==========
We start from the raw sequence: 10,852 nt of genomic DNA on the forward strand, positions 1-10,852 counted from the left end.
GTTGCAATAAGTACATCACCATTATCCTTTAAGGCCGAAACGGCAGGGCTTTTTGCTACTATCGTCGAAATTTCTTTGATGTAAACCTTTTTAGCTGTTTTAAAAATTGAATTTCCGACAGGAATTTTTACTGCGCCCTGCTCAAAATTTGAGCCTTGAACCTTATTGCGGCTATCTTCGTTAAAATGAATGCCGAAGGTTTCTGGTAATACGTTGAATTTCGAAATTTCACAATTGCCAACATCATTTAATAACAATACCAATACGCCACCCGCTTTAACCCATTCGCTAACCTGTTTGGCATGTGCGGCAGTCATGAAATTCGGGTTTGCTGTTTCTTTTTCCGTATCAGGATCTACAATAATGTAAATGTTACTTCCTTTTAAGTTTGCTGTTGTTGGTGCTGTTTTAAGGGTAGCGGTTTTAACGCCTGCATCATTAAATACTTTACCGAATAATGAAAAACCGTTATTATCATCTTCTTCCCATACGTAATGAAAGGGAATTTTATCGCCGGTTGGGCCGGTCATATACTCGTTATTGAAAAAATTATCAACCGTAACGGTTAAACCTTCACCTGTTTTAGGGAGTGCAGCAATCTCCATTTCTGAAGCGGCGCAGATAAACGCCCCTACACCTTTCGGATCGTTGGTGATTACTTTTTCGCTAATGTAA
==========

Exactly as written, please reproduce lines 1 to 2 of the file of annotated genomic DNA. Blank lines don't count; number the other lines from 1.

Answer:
We start from the raw sequence: 10,852 nt of genomic DNA on the forward strand, positions 1-10,852 counted from the left end.
GTTGCAATAAGTACATCACCATTATCCTTTAAGGCCGAAACGGCAGGGCTTTTTGCTACTATCGTCGAAATTTCTTTGATGTAAACCTTTTTAGCTGTTTTAAAAATTGAATTTCCGACAGGAATTTTTACTGCGCCCTGCTCAAAATTTGAGCCTTGAACCTTATTGCGGCTATCTTCGTTAAAATGAATGCCGAAGGTTTCTGGTAATACGTTGAATTTCGAAATTTCACAATTGCCAACATCATTTAATAACAATACCAATACGCCACCCGCTTTAACCCATTCGCTAACCTGTTTGGCATGTGCGGCAGTCATGAAATTCGGGTTTGCTGTTTCTTTTTCCGTATCAGGATCTACAATAATGTAAATGTTACTTCCTTTTAAGTTTGCTGTTGTTGGTGCTGTTTTAAGGGTAGCGGTTTTAACGCCTGCATCATTAAATACTTTACCGAATAATGAAAAACCGTTATTATCATCTTCTTCCCATACGTAATGAAAGGGAATTTTATCGCCGGTTGGGCCGGTCATATACTCGTTATTGAAAAAATTATCAACCGTAACGGTTAAACCTTCACCTGTTTTAGGGAGTGCAGCAATCTCCATTTCTGAAGCGGCGCAGATAAACGCCCCTACACCTTTCGGATCGTTGGTGATTACTTTTTCGCTAATGTAA